The chief executive of Missouri-based Nostrum Laboratories has defended his decision to quadruple the price of an antibiotic used to treat bladder inflections by framing it as a moral decision. Nirmal Mulye described the $2,392 price tag for Nitrofurantoin as the product of “a moral requirement to make money when you can….” Men like Nirmal Mulye clearly do not understand the meaning of moral nor the meaning of ethical. Perhaps, if capitalism was a religious cult, economies did not exist to serve the needs of people, and all people were sociopaths, Mulye would be correct, but his thinking is twisted, short-sighted, self-serving, and, quite frankly, dangerous. Although one might argue business executives have an ethical obligation to employees and shareholders to ensure the sustainability of a business, Mulye was trying to deflect public outrage and rebrand price gouging as a common good. As shocking and inhumane as Muyle’s reasoning is, however, his statement is actually a rare moment of honesty from a titan of industry.
In Mulye’s mind, competitive advantage and the capability of the marketplace to support a price increase morally negates the social cost of rising the price of a drug. It would, therefore, be immoral to keep lifesaving drugs at an affordable rate for consumers who do not have adequate medical insurance. The ability of people to pay for a lifesaving drug is, after all, not a moral factor. While few are willing to be as open and honest about their controversial views for fear of certain public backlash, there are many among Muyle’s peers who simply do not empathize with those who depend on the products of industry. Recalling the EpiPens Controversy and the “pharma bro” scandal, which Muyle cited as an example of someone doing something within his rights, it is clear greed often trumps human need in the minds of business leaders while the destination between legally right and morally right are far too often confused.
With that in mind, morality is tied to one’s religious views. Morality is a difficult concept to define outside of offering examples of immoral and moral decisions, but it is certainty tied to how one’s behavior impacts the lives of other humans, not business entities. Ethics, in contrast, are a lot easier to define, especially when it comes to business ethics. Although the need for ethics may appear to be a moral issue wrapped in subjective reasoning, ethics are actually a major concern for any business viewed as an enduring entity designed to last. Business ethics exist to ensure a firm does not undermine the integrity and longevity of a business or industry. Ethics represent an attempt to address factors, which cannot be fully measured or understood, in order to ensure success now and in the future. Business ethics exist to help promote top quality products and/or services at the best possible price, healthy competition, and strong community relations. Without ethics, employers cannot expect employees to respect their firms nor can they expect customer loyalty.
Profit is supposed to be the measurement of how successful a business has been in what capacity it serves society. For ethical professionals, whose goals are to build up an enduring entity with socially responsible behavior, profit is a secondary goal. Profits represent a tool that incentivizes excellence for the benefit of our entire society instead of personal gains that fatten a handful of society’s most gluttonous. Managers and investors have forgotten over the past few decades that a decent profit is still a profit, so massive, short-term grains are not necessary. When profit is the primary or sole motivation, a firm cannot continue to be successful. Regrettably, the immediate interests of a company's decision makers will be served by short-sighted profiteering, thus people like Mulye have come to believe their ways both define true success and moral righteousness.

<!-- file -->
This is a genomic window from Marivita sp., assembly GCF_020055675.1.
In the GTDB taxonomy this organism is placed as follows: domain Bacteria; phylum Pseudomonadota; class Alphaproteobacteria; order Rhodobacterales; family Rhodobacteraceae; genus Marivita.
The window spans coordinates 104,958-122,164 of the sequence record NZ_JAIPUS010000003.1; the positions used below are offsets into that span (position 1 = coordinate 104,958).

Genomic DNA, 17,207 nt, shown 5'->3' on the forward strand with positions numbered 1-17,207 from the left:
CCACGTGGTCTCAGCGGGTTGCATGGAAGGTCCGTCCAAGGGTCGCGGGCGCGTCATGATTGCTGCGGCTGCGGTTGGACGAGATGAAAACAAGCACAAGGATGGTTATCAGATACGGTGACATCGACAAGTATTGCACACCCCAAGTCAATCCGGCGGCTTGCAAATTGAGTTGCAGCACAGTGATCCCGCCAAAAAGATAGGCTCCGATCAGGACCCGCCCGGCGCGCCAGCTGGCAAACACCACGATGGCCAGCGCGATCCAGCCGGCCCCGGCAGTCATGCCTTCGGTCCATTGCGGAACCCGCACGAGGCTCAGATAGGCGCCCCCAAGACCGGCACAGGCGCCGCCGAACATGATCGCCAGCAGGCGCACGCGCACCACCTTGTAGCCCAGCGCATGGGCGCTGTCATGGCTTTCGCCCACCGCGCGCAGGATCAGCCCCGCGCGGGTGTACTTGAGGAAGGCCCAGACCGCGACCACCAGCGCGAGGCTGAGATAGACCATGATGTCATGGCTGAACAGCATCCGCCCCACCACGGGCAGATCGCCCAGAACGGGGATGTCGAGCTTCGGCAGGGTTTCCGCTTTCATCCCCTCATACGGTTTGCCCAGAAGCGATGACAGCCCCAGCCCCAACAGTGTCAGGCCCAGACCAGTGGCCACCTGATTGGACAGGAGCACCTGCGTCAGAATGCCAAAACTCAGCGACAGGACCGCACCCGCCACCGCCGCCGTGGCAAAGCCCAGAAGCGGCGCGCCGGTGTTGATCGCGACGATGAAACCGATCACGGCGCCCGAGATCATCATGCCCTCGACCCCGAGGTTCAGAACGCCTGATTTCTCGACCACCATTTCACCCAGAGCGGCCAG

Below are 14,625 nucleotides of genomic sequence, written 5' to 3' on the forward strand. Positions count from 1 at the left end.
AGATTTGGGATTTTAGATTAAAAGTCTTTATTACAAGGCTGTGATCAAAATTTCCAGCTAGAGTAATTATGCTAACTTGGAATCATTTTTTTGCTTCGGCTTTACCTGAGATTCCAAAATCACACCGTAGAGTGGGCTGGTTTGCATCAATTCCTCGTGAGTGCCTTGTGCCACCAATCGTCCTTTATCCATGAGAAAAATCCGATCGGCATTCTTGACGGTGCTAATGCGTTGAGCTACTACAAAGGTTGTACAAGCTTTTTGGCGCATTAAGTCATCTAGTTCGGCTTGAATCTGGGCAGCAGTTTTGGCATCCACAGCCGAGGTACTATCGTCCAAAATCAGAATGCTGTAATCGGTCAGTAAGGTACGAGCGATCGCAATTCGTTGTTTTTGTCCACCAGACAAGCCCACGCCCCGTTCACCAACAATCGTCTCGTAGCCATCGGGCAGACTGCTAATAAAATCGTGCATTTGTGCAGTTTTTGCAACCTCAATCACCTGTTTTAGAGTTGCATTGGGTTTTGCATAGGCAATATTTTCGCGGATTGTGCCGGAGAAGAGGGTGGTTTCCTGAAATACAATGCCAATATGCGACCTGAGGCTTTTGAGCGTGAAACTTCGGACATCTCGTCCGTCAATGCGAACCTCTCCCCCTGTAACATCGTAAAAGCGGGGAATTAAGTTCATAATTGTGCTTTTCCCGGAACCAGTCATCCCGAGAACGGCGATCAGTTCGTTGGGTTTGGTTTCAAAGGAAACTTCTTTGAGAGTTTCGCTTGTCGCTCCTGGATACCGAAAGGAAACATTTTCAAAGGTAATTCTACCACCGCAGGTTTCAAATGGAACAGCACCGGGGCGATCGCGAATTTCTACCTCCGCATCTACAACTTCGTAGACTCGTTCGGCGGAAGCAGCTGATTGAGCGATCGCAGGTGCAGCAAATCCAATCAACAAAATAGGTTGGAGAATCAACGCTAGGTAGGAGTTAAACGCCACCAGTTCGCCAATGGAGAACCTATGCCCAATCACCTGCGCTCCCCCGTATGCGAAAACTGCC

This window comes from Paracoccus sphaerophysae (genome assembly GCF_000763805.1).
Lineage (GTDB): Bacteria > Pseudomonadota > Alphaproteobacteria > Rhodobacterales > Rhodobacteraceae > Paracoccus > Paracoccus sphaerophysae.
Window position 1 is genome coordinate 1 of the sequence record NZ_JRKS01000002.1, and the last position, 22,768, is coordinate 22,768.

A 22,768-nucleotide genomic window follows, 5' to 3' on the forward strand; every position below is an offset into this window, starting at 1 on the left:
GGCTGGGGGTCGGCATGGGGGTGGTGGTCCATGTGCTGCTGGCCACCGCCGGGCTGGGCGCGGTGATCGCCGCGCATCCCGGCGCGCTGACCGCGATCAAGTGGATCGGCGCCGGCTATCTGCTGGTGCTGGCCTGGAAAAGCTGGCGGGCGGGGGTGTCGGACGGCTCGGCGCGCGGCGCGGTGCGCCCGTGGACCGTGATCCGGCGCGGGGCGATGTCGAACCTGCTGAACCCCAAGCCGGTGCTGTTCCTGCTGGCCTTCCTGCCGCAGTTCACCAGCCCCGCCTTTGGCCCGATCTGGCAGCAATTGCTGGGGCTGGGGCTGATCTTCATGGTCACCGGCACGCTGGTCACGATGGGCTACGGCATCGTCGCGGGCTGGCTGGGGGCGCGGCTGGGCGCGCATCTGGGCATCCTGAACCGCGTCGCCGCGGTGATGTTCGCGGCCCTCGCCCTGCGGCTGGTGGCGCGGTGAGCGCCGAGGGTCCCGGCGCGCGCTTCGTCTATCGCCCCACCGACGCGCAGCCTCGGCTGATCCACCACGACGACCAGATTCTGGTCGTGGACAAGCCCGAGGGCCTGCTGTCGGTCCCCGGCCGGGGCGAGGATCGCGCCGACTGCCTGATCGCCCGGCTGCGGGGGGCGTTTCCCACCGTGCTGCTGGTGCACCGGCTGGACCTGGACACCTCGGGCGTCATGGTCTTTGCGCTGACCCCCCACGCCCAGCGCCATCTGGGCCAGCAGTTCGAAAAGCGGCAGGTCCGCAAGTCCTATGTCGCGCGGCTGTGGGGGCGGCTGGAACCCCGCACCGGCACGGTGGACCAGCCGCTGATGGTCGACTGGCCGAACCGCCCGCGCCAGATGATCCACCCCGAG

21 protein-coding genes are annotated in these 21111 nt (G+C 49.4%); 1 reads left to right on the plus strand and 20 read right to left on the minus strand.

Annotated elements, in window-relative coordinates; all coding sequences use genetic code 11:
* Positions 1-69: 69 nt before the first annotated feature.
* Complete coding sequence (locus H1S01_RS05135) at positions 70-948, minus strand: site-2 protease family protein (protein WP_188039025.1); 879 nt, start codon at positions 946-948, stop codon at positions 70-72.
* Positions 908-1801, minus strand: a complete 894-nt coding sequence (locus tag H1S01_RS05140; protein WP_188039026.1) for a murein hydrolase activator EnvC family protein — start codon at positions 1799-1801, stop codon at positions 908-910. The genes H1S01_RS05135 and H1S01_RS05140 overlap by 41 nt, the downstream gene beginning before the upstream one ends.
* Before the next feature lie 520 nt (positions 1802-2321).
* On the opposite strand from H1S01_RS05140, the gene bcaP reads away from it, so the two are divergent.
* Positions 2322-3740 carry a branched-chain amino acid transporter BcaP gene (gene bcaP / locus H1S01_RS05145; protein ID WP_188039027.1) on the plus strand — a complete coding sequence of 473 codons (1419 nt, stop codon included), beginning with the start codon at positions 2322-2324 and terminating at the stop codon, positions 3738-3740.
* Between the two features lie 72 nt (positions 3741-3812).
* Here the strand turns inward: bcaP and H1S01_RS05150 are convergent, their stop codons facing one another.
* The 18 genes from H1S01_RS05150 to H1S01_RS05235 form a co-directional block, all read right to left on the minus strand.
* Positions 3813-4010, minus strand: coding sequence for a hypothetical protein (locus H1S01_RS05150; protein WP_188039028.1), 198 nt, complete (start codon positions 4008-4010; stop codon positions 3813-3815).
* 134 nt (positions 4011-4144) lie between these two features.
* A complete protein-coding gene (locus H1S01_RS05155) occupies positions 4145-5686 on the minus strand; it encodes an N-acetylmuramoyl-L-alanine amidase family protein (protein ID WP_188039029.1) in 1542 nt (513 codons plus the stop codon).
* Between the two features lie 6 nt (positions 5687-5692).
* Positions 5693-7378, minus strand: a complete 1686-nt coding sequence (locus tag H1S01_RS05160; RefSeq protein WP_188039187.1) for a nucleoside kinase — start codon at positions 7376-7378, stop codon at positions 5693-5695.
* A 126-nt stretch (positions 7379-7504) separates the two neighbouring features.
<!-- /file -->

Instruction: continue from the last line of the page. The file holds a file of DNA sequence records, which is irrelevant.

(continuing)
Under profit driven models, the existence of business is nothing more than cyclic, i.e. firms exist to exist. It is, therefore, helpful to step back and understand why society supports the existence of commerce. It is because it serves the interests of communities. When economies and businesses no longer serve the needs and wants of people, they must eventually collapse or conflict with society. Only when a company exists to fulfill its role in our society can it continue to exist. Consequently, the primary motive of all businesses must be to serve their purpose better than all other firms with profits serving as a means of continuing operations in the short- and long-run. Socially responsible and ethical businesses focus on their long-term and broader interests, so they can ensure their long-term survival and success.
People are called consumers and customers to dehumanize them, so their general welfare can be equated to the profitability of business. Because executives are the guardians of business and servants of shareholders, the profitability of the business is seen as the most pressing responsibility of business leaders, not the wellbeing of customers. Although service-oriented business may see things differently and the specific example of Nitrofurantoin is particularly upsetting due to the medical nature of the product in question, the overall issue is that the human cost is rarely a factor in the minds of business leaders. Profits cannot be the sole motivation for business while all businesses must be ethical. Quite frankly, trying to justify gouging with moral arguments only cultivates the kind of self-destructive business culture that undermines all things good businesses help create.
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